Wax Poetics Issue 52 celebrates the individual. Cover 2: Lenny Kravitz b/w Dam-Funk.
Features on Betty Wright, Roller Boogie, Gary Bartz, Cody Chesnutt, and Quantic & Alice Russell. Also in this issue: Georgia Anne Muldrow, Thundercat, Jamire Williams and ERIMAJ, Myron & E, and MeLo-X.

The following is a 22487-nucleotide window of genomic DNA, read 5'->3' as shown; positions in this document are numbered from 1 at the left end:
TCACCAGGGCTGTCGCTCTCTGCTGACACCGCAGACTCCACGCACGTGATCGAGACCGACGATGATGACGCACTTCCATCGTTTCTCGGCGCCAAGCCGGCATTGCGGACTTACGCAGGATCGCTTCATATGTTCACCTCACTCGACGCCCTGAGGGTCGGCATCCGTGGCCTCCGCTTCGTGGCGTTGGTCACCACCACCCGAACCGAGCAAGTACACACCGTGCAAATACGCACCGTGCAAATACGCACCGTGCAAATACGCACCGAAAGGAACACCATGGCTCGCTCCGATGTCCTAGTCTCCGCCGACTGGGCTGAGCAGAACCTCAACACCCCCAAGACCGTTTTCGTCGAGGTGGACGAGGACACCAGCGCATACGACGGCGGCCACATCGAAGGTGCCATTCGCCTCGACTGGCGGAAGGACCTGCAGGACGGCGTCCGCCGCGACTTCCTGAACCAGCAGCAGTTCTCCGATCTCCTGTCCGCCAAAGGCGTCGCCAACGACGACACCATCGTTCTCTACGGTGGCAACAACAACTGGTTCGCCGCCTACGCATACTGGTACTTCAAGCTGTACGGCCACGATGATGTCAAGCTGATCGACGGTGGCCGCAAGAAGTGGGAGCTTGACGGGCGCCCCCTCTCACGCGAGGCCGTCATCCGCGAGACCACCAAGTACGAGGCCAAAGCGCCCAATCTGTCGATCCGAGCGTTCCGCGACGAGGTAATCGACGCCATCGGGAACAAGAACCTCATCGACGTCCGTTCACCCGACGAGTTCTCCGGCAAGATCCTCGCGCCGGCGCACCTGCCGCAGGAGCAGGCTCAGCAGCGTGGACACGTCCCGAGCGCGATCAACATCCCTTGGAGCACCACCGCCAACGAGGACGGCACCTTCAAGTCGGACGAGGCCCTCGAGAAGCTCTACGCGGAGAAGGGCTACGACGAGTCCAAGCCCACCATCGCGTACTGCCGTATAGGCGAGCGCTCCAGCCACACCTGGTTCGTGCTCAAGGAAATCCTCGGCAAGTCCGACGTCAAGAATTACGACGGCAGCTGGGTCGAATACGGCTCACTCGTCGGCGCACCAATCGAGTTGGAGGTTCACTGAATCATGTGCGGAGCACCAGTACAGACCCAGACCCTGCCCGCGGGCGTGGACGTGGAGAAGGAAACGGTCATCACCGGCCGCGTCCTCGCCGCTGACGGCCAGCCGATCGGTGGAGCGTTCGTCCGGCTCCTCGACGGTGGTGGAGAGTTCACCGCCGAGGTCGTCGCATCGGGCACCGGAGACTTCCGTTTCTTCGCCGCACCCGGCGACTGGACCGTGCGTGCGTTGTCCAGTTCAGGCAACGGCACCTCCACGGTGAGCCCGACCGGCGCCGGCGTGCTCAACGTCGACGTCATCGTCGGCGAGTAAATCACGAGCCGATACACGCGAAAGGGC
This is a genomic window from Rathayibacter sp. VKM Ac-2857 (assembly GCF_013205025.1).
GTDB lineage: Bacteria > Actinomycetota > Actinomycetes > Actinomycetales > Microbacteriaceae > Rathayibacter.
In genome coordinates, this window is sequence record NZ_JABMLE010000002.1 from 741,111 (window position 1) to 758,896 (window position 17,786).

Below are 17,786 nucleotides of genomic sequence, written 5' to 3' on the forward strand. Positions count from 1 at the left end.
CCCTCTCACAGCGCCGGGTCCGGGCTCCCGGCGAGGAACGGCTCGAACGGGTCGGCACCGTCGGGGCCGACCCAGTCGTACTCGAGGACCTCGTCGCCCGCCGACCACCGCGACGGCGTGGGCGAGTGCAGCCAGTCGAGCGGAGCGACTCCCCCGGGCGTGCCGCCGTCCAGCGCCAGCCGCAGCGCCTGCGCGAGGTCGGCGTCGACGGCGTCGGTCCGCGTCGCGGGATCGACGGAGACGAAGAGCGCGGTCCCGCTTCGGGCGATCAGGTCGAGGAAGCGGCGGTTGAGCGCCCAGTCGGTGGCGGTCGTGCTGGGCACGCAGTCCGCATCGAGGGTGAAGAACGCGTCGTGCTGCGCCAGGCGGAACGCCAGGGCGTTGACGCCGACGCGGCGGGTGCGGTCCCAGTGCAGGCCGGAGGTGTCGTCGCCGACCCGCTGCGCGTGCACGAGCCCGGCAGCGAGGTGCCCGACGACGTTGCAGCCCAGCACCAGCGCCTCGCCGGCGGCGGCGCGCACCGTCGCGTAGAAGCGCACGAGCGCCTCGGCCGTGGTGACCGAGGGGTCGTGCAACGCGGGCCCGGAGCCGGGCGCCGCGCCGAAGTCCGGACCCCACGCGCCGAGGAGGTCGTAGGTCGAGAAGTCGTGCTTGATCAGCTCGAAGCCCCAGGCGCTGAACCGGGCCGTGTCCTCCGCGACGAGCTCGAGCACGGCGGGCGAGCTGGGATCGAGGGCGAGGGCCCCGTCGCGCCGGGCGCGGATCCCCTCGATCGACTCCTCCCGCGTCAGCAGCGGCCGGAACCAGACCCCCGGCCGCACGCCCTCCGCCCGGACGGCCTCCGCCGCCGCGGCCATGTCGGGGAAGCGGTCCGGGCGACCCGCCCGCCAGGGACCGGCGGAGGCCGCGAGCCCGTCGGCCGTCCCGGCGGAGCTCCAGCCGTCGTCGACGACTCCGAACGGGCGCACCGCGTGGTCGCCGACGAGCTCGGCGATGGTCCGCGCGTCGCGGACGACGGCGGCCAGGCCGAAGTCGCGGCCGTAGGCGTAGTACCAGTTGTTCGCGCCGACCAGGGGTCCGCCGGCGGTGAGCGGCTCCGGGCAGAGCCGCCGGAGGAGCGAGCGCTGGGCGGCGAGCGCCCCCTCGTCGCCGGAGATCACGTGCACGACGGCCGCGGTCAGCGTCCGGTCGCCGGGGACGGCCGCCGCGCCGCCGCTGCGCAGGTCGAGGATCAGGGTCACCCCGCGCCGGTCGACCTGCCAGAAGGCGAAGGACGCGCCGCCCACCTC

Prelude: There is a whole lineage of Black musicians that hasn’t fit the stereotypical mold: Jimi Hendrix, George Clinton, Bootsy Collins, Shuggie Otis, Prince, H.R. It’s within this space that Lenny Kravitz fits. While Sade found she could sit comfortably within the system and make things work extremely well. Gary Bartz didn’t want to be in a box. So if he wanted play funky music, let the outsiders call him a sell-out. Just a teenager, Betty Wright navigated the male-dominated industry, and has continued to stay in it, guiding others. When Cody Chesnutt was dropped by his label, he recorded an album in his bedroom. The majors are no longer the powerhouses they once were. Small, independent labels are giving artists incredible freedom to stretch out. The same label that allowed Madlib to grow artistically is now doing the same for Dâm-Funk, and it’s thrilling to see where he’ll go next. Flying Lotus started his own label to do the same for other artists, like Thundercat. Georgia Anne Muldrow, Jamire Williams, and MeLo-X self-release their material, not having to answer to anyone but themselves. And look at the type of freedom Quantic and Alice Russell have. Who else records cumbia and spiritual soul in Colombia? Or moves fluently between old and modern soul like Myron & E? This new era will be defined by unlimited artistic freedom never before seen. Let’s not waste it.